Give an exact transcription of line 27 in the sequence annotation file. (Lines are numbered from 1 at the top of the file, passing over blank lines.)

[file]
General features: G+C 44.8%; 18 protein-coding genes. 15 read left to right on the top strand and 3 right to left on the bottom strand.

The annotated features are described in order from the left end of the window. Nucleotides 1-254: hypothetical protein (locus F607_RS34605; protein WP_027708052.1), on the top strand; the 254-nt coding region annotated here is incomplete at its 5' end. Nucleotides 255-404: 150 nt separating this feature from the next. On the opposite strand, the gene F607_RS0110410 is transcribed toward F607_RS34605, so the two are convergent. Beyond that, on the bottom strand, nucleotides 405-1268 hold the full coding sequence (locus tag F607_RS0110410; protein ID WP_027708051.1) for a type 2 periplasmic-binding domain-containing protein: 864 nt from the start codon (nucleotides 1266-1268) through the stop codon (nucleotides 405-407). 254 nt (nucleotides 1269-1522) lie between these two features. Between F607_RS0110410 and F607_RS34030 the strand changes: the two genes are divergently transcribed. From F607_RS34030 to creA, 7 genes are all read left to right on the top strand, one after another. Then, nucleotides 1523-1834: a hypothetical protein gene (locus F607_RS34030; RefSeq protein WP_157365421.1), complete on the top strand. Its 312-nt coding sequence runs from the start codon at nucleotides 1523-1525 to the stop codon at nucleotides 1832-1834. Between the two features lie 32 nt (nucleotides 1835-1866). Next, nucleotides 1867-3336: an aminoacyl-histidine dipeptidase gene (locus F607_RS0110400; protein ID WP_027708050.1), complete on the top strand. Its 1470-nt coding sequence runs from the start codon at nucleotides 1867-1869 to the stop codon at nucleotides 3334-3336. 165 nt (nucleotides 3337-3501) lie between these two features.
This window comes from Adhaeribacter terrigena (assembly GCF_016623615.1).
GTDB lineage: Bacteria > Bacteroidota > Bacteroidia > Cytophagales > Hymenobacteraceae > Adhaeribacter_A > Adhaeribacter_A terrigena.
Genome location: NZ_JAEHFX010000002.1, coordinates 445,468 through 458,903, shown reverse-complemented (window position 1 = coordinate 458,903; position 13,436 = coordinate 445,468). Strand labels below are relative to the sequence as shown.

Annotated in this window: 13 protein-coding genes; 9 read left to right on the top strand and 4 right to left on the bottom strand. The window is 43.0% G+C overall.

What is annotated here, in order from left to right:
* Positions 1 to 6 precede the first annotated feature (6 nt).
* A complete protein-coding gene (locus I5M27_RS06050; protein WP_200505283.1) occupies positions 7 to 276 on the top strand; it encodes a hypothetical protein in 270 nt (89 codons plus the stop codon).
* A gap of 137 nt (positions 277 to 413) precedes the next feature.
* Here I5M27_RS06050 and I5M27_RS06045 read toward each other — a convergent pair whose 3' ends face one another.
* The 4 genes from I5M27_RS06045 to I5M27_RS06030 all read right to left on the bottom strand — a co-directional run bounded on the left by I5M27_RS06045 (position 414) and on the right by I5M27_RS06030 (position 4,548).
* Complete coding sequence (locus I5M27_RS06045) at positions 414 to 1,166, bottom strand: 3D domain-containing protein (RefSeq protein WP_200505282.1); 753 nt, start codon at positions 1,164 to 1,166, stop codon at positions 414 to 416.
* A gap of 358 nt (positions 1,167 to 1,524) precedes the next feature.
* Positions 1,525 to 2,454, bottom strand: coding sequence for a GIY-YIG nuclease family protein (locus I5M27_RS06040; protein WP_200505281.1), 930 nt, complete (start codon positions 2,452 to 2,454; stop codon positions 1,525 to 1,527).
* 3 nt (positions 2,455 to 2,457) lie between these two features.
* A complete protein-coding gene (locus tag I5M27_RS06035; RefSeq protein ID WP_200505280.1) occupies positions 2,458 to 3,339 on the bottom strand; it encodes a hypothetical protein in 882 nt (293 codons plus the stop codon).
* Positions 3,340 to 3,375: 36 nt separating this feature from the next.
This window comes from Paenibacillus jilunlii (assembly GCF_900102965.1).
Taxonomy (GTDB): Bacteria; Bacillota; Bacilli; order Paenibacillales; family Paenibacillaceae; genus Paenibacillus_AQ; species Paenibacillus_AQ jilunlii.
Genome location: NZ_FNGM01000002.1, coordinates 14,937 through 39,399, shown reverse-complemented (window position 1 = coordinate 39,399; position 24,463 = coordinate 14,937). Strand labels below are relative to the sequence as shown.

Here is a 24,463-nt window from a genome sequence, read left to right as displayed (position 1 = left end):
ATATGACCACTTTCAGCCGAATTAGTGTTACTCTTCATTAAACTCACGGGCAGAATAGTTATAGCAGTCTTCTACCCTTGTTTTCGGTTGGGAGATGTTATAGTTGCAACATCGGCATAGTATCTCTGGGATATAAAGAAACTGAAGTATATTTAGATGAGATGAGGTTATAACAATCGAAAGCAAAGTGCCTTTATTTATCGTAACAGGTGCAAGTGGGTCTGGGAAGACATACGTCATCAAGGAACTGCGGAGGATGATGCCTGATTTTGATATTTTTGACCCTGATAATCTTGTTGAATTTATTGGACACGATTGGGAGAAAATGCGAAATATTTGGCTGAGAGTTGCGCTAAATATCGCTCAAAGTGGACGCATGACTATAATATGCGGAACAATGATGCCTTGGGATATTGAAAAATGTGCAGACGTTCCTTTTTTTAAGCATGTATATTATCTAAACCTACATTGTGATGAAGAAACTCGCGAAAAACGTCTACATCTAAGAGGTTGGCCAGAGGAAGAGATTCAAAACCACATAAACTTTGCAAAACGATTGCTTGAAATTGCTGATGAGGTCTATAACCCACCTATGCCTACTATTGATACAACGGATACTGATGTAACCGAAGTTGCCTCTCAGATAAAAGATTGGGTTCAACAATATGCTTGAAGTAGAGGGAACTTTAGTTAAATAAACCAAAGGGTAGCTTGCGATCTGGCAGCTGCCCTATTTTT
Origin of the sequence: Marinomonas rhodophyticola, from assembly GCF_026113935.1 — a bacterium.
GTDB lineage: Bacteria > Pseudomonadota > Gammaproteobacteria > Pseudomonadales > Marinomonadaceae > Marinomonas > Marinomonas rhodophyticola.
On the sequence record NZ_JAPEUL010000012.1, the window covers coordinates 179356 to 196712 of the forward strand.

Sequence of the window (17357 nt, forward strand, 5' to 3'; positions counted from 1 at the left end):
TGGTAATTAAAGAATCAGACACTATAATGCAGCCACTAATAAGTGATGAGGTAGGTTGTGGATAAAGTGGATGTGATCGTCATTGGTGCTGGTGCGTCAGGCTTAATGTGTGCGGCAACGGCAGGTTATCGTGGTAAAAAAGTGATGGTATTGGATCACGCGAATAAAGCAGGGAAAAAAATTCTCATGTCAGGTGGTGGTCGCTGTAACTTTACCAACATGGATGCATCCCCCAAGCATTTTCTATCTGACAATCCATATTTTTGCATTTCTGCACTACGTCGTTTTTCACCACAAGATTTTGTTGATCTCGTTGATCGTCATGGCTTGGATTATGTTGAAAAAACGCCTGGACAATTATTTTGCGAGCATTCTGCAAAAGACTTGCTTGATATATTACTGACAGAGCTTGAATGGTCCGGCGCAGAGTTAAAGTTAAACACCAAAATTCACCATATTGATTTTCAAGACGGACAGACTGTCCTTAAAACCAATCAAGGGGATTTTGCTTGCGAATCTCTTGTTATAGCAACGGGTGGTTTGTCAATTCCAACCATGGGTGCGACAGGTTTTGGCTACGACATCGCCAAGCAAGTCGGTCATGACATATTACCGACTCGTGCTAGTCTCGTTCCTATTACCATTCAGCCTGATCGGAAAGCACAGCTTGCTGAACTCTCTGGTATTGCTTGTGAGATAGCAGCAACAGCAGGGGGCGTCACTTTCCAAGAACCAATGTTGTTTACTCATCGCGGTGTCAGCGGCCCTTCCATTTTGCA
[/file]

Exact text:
Sequence of the window (17357 nt, forward strand, 5' to 3'; positions counted from 1 at the left end):